The slight change in the weather brought to mind this idea for dinner; we first ran the recipe ideas a couple of years ago.
ONE THING I LOVE about cooking is you don’t have to reinvent the wheel, just tweak it. There are classic combinations that you know work, and all you need to do is adapt the concept to what you have around. A favorite dish of mine is Veal Marsala, but veal scallopine is sometimes hard to come by and pricey. It’s not something I have hanging around in the fridge. Regulars on my shopping list trend more to chicken cutlets, pork tenderloin, stew meat and steaks. I keep a bottle of sweet Marsala on hand and I almost always have mushrooms. With the mushrooms and Marsala, I can make ordinary meats special in no time. If I’m in a rush, I make a quick sauté of sliced mushrooms and diced onion and finish with a splash of Marsala and some butter for a quick sauce for sautéed chicken or roasted pork tenderloin. When I want to add a steakhouse-style side to my strip-loin supper, I leave the small mushrooms whole and cut large ones into quarters. I quickly sauté until they are golden brown and finish with the Marsala just to glaze the mushrooms. When I have more time, I make a stew with cubes of pork shoulder, lots of onions, mushrooms, Marsala and chicken broth.
As for the mushrooms, you can mix and match varieties at will. I am currently obsessed with beech mushrooms for both their fantastic earthy flavor and their Willy Wonka-whimsical shape. King Oyster mushrooms are a great addition as well, with a firm texture and mild flavor, but I always make the bulk of the mushrooms cremini or white because they are so widely available. Mix and match at your pleasure.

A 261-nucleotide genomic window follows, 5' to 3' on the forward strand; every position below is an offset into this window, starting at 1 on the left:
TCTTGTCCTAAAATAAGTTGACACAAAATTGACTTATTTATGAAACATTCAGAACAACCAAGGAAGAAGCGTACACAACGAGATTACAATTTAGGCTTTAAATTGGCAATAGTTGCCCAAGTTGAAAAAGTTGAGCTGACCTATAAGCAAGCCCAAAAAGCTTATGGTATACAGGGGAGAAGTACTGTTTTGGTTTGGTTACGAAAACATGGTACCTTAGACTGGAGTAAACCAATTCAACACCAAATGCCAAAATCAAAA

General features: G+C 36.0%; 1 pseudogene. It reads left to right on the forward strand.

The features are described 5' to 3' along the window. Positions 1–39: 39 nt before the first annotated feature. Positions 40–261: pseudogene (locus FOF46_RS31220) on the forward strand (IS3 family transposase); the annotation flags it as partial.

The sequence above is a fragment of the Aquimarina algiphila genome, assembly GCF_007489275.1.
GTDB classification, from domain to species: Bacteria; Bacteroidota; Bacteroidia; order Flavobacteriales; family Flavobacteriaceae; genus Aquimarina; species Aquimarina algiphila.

Sautéed Chicken Cutlets or Roasted Pork Tenderloin With Mushrooms Marsala: Roast or grill the pork tenderloin, or, if using chicken cutlets, sauté until cooked through. Sauté diced onions in oil, then add the mushrooms and sauté until tender. (If you’re making the dish with chicken cutlets, you can use the same pan for the onion-mushroom mix; if you’re roasting the pork tenderloin, you can add the pan juices to the onions and mushrooms.) Add equal parts sweet Marsala and chicken broth to moisten, not drown, the mushrooms. Let reduce. Throw in some diced butter, salt and pepper. Mix together and serve over the cutlets or sliced tenderloin. If you have parsley, go and garnish as you’d like.
Steakhouse-Style Mushrooms: Keep small and medium-size mushrooms whole. Halve or quarter large ones. Sauté over high heat with diced sweet onion or shallots in a mixture of hot butter and oil until nicely browned. Add a splash of sweet Marsala, salt and pepper and cook just long enough to reduce the Marsala to a glaze.
Mushroom and Marsala Pork Stew: Brown cubes of pork. In a braising pot, sauté diced onions; when soft, add a few tablespoons flour. Cook until flour is dissolved. Add the browned cubes of meat, sweet Marsala and chicken broth in equal amounts to barely cover the meat; salt and pepper. If you have fresh thyme sprigs, throw those in as well. Bring to a slow boil. Cover and place in a 325-degree oven. Cook for 1 ½ hours until the pork is tender.
—Stephanie Witt Sedgwick
LittleBird “Stephanie Cooks” is a pro in the kitchen whose commonsense cooking ideas are a blessing for the rest of us.
One thought on “Mushrooms and Marsala to the Rescue”
Oh I love this! I have never made veal anything in over 50 years of marriage but veal Marsala is the first thing I look for on the menu when at an Italian restaurant! I decided to buy a bottle of Marsala wine few years back at my favorite wine store. so have experimented somewhat successfully with chicken Marsala (May I add we love mushrooms in anything)
Thanks for the tips, will try it with pork Yum